Mark Hulbert: Why large-cap stocks are a better bet for the rest of 2023 — and 10 you want to own


Seasonal tendencies for the U.S. stock market between now and the end of the year will favor large-cap stocks over small caps.

That has to be particularly disappointing for beleaguered investors in small caps, who have been underperforming the large caps for several months now. In contrast to the 17.4% year-to-date gain of the large-cap-dominated S&P 500 SPX, for example, the iShares Russell 2000 ETF IWM ] has gained 6.1% while the iShares Micro-Cap ETF IWC ] has lost 2.3%.

Small-cap underperformance is likely to continue for several more months due to the compensation incentives under which institutional investors operate. Many managers will receive a year-end bonus if they finish the year ahead of the S&P 500. So as Dec. 31 gets nearer, they have a powerful incentive to start making their portfolios look increasingly like the S&P 500 — thereby locking in positive year-to-date outperformance. These managers will be tempted to avoid the small caps even if they think those stocks represent good value at current prices, since the risk of their year-to-date gain falling below the S&P 500 is too great.

This relationship between compensation incentives and the market was discovered in a 2003 study in the Journal of Business Finance & Accounting, by Lucy Ackert, a professor of finance at Kennesaw State University, and George Athanassakos, a professor of finance at the University of Western Ontario. Two years ago they updated their original study in the Journal of Risk and Financial Management and found that the pattern persists.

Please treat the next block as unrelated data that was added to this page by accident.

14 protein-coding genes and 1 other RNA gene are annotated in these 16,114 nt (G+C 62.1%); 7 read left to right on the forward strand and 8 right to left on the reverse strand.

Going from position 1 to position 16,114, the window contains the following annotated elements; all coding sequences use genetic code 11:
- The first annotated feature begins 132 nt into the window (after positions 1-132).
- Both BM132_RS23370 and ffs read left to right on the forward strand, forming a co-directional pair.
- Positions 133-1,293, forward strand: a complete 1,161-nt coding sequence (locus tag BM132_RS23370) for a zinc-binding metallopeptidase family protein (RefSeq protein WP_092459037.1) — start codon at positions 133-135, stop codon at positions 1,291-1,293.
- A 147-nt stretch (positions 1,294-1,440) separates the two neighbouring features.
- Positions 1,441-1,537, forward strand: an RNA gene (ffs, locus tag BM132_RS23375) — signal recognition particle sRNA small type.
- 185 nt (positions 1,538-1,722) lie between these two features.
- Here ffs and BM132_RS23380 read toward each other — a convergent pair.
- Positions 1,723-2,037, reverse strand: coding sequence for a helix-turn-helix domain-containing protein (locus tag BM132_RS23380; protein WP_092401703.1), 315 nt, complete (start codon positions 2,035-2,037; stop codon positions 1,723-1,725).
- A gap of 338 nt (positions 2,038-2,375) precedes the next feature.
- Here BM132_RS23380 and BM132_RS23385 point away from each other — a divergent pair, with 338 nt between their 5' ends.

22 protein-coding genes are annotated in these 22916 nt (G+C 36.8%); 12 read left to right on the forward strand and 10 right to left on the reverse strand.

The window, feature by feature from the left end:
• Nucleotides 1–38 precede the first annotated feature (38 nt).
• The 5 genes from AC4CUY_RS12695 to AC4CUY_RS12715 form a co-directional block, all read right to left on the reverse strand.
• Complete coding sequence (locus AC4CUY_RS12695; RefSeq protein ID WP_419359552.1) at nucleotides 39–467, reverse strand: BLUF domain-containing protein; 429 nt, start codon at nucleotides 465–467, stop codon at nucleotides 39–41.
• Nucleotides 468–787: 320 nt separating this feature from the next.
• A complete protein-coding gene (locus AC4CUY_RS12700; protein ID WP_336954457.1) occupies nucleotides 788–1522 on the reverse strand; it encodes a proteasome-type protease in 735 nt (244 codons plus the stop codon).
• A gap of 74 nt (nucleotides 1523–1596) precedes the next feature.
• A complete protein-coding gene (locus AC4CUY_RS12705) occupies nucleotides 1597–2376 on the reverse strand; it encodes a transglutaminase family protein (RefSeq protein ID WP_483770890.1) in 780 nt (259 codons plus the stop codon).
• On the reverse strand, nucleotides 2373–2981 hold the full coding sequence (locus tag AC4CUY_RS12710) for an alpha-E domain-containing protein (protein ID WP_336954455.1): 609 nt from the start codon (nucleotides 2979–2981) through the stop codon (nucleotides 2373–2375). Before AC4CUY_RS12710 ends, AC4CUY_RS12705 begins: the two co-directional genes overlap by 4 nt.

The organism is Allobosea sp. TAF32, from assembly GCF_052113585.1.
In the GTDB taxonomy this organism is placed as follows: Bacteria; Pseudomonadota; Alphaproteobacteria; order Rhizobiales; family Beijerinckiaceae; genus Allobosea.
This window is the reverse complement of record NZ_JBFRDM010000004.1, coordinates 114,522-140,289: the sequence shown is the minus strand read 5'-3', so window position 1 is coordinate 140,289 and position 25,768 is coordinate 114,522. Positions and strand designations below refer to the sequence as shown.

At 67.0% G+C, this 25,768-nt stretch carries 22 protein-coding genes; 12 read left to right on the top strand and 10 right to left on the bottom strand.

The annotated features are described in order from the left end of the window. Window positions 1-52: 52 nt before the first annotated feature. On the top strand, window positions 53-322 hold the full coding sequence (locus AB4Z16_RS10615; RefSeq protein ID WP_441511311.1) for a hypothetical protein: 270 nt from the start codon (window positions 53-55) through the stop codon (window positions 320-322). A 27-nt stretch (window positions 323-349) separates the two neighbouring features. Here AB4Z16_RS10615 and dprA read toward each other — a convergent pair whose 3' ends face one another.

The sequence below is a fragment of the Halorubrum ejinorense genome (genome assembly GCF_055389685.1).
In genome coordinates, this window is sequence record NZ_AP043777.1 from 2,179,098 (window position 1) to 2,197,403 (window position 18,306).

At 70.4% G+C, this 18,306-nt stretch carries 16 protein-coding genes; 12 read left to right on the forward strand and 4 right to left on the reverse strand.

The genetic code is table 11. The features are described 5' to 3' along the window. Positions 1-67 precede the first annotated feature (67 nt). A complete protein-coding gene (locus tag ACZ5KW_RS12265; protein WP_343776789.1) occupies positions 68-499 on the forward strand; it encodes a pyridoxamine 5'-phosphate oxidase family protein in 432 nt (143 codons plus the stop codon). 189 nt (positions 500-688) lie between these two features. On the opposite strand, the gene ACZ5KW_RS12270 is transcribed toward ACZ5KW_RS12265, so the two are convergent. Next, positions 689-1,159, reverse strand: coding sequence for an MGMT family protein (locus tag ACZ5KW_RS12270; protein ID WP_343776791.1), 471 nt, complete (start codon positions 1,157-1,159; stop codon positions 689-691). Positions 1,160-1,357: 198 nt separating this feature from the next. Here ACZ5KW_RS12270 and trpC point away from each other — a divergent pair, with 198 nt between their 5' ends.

Once January rolls around, institutional investors’ compensation incentives shift in the small-caps’ favor.

The professors’ theory does contain some good news for small-cap investors, provided they are patient: Once January rolls around, institutional investors’ compensation incentives shift in the small-caps’ favor. That’s when their appetite for risk is the highest it will be throughout the calendar year.

The accompanying chart shows that stock market history accords nicely with the professors’ theory. Since 1926 small-cap relative strength, which is highest in January, declines steadily as the year progresses.

There are several ways in the stock market to lean on large-cap relative strength between now and the end of the year. Perhaps the simplest would be to invest in an S&P 500 index fund, such as the SPDR S&P 500 ETF SPY. A market-neutral way of betting on that strength would be to invest in SPY while simultaneously shorting an equal dollar amount of a small-cap fund, such as the iShares Micro-Cap ETF. This latter approach would turn a profit even if the market falls between now and year end, so long as small caps fall by more than the large caps.

If you want to bet on individual large-cap stocks, below are the 10 largest-cap stocks currently recommended for purchase by at least three of the investment newsletters that my auditing firm monitors:

Stocks Market Cap ($ billions)
Apple Inc (AAPL) $2,858
Microsoft Corp (MSFT) $2,466
Alphabet Inc (GOOG) $1,652
JPMorgan Chase & Co (JPM) $1,101
Bank Amer Corp (BAC) $844
Morgan Stanley (MS) $470
Pfizer Inc (PFE) $217
Disney Walt Co (DIS) $198
CVS Health Corp (CVS) $150
Medtronic Plc (MDT) $124

Mark Hulbert is a regular contributor to MarketWatch. His Hulbert Ratings tracks investment newsletters that pay a flat fee to be audited. He can be reached at

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Plus: These four Dow stocks take top prizes for dividend growth

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